#### Summary

Everyone has to make decisions, but it is not always clear to us what outcomes can derive from these decisions. When this happens, we say we are making decisions in situations under risk or uncertainty. In this LP we learn about risk and uncertainty. We see how risk can be analysed by using expected utility instead of expected value, and how different kind of people will behave differently when facing risk.#### Risk and uncertainty:

#### Expected utility:

- St. Petersburg paradox
- Expected utility
**Expected utility theory**

#### Risk aversion analysis:

The expected utility theory deals with the analysis of situations where individuals must make a decision without knowing which outcomes may result from that decision, this is, decision making under *uncertainty*. These individuals will choose the act that will result in the highest expected utility, being this the sum of the products of probability and *utility* over all possible outcomes. The decision made will also depend on the agent’s *risk aversion* and the utility of other agents.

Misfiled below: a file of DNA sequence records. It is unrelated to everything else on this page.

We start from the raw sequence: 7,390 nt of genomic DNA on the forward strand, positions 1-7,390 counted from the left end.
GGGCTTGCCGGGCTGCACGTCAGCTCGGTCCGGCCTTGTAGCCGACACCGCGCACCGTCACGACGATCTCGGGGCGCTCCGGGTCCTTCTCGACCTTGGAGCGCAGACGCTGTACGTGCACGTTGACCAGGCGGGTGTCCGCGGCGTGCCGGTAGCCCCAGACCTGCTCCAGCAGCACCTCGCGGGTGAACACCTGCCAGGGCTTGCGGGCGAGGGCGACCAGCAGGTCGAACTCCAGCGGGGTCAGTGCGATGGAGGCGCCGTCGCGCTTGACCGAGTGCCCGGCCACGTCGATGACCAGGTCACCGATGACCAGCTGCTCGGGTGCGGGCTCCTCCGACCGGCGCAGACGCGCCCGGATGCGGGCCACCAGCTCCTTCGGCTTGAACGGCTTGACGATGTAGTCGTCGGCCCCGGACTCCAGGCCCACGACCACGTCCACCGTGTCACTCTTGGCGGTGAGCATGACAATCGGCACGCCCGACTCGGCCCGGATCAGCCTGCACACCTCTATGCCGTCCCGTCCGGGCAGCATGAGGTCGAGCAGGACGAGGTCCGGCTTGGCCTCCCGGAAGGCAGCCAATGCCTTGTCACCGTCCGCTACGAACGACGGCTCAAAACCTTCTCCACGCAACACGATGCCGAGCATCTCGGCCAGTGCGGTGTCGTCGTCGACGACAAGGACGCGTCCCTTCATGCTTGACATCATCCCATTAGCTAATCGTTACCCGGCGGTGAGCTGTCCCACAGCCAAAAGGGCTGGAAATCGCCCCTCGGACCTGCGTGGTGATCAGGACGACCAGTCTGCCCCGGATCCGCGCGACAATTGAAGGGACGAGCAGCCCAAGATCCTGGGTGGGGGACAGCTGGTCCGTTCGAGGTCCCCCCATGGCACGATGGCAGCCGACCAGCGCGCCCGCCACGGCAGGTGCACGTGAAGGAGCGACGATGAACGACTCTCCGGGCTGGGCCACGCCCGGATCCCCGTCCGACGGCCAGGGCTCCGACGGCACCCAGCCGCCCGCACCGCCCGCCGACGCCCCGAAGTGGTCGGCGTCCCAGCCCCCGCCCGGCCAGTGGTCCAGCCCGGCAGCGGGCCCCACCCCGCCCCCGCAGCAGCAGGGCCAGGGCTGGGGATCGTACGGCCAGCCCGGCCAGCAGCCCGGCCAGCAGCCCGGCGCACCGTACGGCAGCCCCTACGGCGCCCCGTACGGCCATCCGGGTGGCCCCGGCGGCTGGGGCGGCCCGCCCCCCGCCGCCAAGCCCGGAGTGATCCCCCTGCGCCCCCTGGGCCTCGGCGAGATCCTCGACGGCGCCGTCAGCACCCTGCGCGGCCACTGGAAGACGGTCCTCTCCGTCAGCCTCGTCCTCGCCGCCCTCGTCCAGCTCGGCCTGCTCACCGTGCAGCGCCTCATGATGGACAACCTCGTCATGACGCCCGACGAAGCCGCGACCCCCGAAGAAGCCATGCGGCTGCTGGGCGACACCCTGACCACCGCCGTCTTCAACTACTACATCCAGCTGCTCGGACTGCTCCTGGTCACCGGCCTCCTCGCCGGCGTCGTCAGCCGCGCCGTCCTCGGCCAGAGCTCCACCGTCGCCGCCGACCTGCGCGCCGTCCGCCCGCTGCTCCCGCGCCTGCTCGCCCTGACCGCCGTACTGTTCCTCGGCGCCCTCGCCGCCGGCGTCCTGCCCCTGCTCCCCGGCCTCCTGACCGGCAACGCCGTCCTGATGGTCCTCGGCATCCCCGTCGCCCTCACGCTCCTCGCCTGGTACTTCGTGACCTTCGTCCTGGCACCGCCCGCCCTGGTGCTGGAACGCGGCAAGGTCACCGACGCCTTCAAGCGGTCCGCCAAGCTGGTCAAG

The base of the theory are lotteries, or gambles, (L_{n}) each one defined by all possible outcomes or consequences (C_{1},C_{2},…,C_{n}) and their corresponding probabilities (p_{1}, p_{2},…,p_{i}, with ∑p_{i}=1).

*EU(L) = U(c _{2})p_{1} + U(c_{2})p_{2} + … + U(c_{n})p_{n}*

The term *expected utility* was first introduced by *Daniel Bernoulli* who used it to solve the *St. Petersburg paradox*, as the expected value was not sufficient for its resolution. However, *John von Neumann* and *Oskar Morgenstern*, in their book “Theory of Games and Economic Behavior”, 1944, considered the cornerstone of expected utility theory, provided great contributions and built a mathematical foundation for Bernoulli’s solution of the paradox. They developed a set of axioms for the *preferential relations* in order to guarantee that the utility function is well-behaved:

1.Axioms of order:

Completeness L_{0}L_{1} or L_{1}L_{0 }or L_{0}∿L_{1}

Reflexive L_{0}L_{0}

Transitive L_{0}L_{1} ; L_{1}L_{2 }↔ L_{0}L_{2}

2.Continuity: L_{0}L_{1} ; L_{1}L_{2}

with p∊ [0,1] so that L_{1}∿ p L_{0}+(1-p)L_{2}

3.Rationality: in order to maximize results, the highest probability will be chosen (*ceteris paribus*)

4.Rational Equivalence: agents will evaluate rationally the probabilities of the different results

5.Independence (sure thing principle): if L_{0}L_{1 }→β*L_{0}+ (1- β)*L_{2} β*L_{1} +(1- β)*L_{2}